Years after astronomers demoted Pluto after deciding it no longer lived up to its classification as a planet, a new type of celestial body in our solar system has gained prominence. The first so-called sednoid, a planet located beyond the Kuiper Belt far past Neptune, was discovered more than a decade ago. Recently, the second such orbiting body was found, giving scientists a better idea of what is located in the furthest reaches of our sun’s gravitational pull.
The sednoid is estimated to sit about 7.7 billion miles away from the sun, or almost three times further than Neptune, at its closest point. At some points in its orbit, however, the tiny globe extends 42 billion miles from its anchor.
The Carnegie Institution for Science’s Dr. Scott Sheppard first identified the planet in 2012, prompting further study on what represents just the second of its kind ever observed.
It is still considered too early to determine how these two bodies – and possibly more like them – came into existence. Some experts suggest they were part of cosmic debris caused during the formation of the sun while others think they might have been taxied in along with a rogue planet that invaded our system.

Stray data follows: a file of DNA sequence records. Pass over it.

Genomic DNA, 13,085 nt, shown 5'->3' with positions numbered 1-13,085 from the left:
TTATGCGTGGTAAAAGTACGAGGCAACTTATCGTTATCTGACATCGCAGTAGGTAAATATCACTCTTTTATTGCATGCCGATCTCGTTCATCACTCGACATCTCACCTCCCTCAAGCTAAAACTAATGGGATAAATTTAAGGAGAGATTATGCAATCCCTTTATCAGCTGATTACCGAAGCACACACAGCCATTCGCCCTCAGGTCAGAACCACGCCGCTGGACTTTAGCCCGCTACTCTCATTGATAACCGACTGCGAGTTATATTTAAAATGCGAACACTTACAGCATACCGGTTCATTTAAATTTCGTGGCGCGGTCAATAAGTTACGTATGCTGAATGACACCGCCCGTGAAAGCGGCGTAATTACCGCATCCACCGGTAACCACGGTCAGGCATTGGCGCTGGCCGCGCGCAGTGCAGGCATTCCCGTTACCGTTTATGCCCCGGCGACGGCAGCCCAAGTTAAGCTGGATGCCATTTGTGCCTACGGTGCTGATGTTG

In any case, the discovery of these planets disproves a widely held belief that the expanse beyond the Kuiper Belt was void.
While the first sednoid received the name ‘Sedna,’ the most recent received the somewhat less poetic name VP113.
The fact that the 250-mile wide rock was saddled with the alphanumeric moniker, however, did not dissuade scientists from giving it a playful nickname. At first, they began calling it simply VP, which then transformed into its current sobriquet, ‘Biden.’
To recap, VP113 is in itself an inconsequential adjunct, far from any position of influence within the orbit of legitimate planets in our solar system. Furthermore, it is unclear how it attained its current position. Finally, it exists within a vast expanse of darkness and, throughout its orbit, is pushed increasingly further away from the center.
Given those attributes, it seems the nickname is quite appropriate.
–B. Christopher Agee
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This post originally appeared on Western Journalism – Informing And Equipping Americans Who Love Freedom